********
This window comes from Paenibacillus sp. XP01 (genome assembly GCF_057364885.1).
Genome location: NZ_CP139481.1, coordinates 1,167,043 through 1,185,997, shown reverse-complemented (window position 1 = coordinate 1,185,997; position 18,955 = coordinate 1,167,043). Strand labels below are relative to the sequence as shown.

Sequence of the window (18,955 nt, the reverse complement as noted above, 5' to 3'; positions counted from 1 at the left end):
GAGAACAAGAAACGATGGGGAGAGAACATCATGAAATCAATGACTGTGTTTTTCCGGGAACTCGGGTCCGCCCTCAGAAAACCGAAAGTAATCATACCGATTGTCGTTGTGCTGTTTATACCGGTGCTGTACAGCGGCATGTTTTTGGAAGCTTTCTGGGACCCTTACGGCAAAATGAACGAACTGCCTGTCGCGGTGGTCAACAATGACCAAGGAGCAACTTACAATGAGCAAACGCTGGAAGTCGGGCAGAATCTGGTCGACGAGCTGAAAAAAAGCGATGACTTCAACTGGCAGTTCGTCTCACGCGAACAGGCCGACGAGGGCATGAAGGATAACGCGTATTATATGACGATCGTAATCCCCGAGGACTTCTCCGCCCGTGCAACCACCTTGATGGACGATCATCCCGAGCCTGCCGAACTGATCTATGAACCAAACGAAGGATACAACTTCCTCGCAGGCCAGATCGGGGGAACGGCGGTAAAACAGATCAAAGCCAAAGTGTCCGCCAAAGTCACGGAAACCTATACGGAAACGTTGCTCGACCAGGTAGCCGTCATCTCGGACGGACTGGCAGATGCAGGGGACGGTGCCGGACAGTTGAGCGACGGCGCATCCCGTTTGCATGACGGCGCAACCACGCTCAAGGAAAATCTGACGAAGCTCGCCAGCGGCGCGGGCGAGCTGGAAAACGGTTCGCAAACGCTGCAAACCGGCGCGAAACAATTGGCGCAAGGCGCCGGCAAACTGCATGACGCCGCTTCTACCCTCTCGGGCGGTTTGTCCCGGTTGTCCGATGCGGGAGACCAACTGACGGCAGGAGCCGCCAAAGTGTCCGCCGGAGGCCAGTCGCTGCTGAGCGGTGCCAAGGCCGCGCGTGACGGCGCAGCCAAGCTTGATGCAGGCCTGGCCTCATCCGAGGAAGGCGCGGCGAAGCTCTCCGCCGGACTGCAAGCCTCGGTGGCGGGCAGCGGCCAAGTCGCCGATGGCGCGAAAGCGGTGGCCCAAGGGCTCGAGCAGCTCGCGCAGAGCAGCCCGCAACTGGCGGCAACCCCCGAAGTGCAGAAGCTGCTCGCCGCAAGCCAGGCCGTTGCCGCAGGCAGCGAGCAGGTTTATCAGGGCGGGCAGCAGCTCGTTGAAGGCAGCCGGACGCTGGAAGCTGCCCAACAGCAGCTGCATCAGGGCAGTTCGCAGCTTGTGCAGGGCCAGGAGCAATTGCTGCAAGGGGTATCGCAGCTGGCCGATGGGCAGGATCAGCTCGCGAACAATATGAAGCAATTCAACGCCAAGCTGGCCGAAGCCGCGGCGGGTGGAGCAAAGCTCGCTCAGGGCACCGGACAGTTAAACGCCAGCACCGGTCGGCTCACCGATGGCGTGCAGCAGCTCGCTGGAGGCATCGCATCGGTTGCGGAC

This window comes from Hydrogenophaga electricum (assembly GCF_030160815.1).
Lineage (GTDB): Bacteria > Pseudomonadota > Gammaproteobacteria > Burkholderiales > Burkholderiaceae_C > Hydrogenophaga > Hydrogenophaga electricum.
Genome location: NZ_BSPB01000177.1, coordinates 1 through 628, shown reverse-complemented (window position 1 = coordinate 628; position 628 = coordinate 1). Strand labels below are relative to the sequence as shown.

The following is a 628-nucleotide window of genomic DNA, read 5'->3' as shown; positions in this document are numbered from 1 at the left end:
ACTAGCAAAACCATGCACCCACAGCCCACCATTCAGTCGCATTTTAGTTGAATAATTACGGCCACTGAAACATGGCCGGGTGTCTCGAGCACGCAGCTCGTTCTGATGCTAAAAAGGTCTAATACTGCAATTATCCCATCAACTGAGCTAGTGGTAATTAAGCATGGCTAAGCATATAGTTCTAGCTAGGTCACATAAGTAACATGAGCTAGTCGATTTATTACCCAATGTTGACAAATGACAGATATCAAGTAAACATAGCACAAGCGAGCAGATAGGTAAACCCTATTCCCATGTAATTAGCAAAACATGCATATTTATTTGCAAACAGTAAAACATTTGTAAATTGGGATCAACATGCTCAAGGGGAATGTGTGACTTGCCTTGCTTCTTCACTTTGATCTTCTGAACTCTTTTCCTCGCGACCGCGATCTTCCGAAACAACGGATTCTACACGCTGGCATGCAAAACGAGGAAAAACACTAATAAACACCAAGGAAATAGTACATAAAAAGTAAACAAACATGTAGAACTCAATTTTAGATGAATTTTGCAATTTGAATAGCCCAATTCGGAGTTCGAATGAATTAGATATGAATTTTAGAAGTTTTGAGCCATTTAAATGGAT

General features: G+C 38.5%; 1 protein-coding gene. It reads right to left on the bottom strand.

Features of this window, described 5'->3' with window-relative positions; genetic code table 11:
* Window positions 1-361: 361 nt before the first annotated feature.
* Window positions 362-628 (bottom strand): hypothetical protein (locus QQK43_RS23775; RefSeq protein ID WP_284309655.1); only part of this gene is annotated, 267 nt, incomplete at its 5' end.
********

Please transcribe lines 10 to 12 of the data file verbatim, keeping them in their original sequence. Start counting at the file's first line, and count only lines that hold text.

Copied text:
General features: G+C 38.5%; 1 protein-coding gene. It reads right to left on the bottom strand.

Features of this window, described 5'->3' with window-relative positions; genetic code table 11:
* Window positions 1-361: 361 nt before the first annotated feature.